IQALUIT, Nunavut — Federal, provincial and territorial ministers responsible for early learning and child care say they plan to work together to address workforce challenges.
Karina Gould, minister of Families, Children and Social Development Canada, announced the ministers agreed during a meeting in Iqaluit to develop a plan focused on recruitment, retention and recognition.
Natalie Jameson, Prince Edward Island's minister of Education and Early Years, says that is to include fair wages, good working conditions and professional development opportunities.
All provinces and territories have signed on to Canada's $10-a-day child-care plan with individual targets and the overarching aim to reduce licensed child-care fees to $10 a day by 2026.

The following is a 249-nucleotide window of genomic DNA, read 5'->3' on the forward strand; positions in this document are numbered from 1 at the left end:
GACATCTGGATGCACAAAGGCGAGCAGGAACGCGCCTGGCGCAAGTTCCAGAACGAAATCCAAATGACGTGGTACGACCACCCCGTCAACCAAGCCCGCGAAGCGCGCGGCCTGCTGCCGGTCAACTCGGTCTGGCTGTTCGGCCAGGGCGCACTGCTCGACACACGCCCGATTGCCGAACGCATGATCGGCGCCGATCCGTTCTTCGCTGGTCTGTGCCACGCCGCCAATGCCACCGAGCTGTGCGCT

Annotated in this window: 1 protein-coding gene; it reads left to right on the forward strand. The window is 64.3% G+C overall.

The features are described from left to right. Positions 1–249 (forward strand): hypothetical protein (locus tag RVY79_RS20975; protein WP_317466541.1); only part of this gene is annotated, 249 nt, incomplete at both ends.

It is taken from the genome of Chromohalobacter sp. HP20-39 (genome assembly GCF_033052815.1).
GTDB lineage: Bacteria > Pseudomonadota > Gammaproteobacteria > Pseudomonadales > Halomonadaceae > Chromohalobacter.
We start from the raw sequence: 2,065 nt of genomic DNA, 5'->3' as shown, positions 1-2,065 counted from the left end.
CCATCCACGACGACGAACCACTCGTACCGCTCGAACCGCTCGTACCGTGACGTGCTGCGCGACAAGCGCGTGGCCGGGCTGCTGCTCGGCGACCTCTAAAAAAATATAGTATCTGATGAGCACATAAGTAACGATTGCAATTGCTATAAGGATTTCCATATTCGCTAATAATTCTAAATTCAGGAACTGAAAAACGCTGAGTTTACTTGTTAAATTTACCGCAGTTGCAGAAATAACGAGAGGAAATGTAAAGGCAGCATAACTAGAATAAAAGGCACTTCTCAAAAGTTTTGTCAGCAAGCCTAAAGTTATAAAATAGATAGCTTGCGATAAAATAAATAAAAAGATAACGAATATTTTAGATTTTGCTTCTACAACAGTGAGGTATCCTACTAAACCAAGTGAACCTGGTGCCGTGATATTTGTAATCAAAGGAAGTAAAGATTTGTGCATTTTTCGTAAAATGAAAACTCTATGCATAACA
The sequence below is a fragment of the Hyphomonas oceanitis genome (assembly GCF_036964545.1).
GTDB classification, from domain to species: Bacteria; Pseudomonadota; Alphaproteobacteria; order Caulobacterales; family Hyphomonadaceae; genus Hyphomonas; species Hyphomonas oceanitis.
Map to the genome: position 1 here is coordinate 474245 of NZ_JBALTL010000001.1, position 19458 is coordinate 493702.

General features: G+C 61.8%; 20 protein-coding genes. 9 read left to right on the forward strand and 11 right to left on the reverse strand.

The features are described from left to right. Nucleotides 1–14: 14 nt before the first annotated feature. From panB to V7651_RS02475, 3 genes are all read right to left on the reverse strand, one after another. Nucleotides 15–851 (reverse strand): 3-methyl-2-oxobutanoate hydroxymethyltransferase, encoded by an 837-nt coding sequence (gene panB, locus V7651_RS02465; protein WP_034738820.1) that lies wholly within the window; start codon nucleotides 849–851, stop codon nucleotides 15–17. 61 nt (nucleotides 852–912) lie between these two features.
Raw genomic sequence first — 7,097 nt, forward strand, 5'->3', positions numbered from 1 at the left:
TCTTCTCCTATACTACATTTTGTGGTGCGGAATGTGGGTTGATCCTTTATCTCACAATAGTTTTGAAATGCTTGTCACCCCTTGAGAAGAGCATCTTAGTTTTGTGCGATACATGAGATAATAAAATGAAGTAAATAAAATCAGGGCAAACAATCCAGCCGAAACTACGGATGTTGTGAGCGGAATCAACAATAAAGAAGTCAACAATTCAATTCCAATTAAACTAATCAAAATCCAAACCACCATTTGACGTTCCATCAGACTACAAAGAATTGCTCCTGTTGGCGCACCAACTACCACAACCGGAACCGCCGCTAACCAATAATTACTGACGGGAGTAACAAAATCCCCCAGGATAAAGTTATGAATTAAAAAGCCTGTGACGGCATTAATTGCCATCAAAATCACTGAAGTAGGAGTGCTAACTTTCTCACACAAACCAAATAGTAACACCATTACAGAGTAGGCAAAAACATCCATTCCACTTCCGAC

Manitoba, Saskatchewan, Newfoundland and Labrador, and Nunavut have all reached that goal ahead of schedule while Yukon had achieved that average before signing on.
Gould says there is still a need for more child-care spaces and the federal government is working toward its goal of creating approximately 250,000 new spots across the country by March 2026.
Last month, the Liberal government announced a $625-million early-learning and child-care infrastructure fund would support child-care spaces in underserved communities. That includes rural and remote regions, high-cost and low-income urban neighbourhoods, and communities facing access barriers.
"Early childhood educators are truly the backbone of this sector," Jameson said Thursday
"Together we need to elevate early childhood education so it is a career path that more Canadians will choose to take."
This report by The Canadian Press was first published July 13, 2023.
The Canadian Press